Daimler has been granted a license to test self-driving vehicles on public roads in Beijing, making it the first international automaker to receive such permission.
The owner of the Mercedes-Benz brand was given the test permit by the Chinese government after extensive closed-course testing, the company said in a statement, adding that it marks a milestone in its research and development efforts in China.
Daimler, which also has licenses in Germany and the U.S., said it will now begin road tests in Beijing.
There are other companies testing autonomous vehicles in China, notably Baidu, which has been on public roads since at least 2016. For Daimler to qualify, the company said it had to add to its Mercedes-Benz test vehicles technical applications from Baidu’s Apollo platform. Daimler had to undergo testing at the National Pilot Zone (Beijing and Hebei) for Intelligent Mobility, with test drivers receiving rigorous automated driving training.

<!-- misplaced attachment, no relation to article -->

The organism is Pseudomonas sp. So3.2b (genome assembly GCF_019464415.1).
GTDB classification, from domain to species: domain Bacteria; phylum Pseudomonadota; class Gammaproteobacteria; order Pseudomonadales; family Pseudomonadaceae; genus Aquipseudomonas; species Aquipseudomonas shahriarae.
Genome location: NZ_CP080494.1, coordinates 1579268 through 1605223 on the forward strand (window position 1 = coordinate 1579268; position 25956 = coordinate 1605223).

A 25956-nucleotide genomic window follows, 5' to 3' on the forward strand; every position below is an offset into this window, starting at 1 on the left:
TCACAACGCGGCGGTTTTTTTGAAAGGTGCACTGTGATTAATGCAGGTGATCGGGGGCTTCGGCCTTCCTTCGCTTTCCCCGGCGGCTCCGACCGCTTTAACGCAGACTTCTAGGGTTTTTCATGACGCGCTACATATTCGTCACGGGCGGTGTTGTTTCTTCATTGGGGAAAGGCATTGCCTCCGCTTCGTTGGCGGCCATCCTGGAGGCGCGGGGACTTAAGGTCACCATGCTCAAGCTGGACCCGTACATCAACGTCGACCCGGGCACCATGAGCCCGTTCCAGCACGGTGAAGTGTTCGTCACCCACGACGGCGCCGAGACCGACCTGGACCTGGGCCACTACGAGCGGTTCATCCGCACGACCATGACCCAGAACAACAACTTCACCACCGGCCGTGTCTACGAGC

Daimler has also deepened its relationship with Baidu, specifically in R&D efforts focused on safety and autonomous driving. The goal is to understand the special requirements for automated driving in China, and to develop an early intuition regarding local technical trends, Daimler said.
Earlier this week, Baidu announced an update to its Apollo autonomous driving system, which is capable of Level 4 operations, a designation by automotive engineering association SAE International that means the vehicles take over all driving in certain conditions.
The Apollo program is an open-source autonomous driving platform that has been under development for years. Baidu isn’t interested in making the actual car — just the software that drives it. And it wants as many companies as possible to use its Apollo platform. Some 116 partners are now on the Apollo platform, including new partners Jaguar Land Rover, Valeo, Byton, Leopard Imaging and Suning Logistics.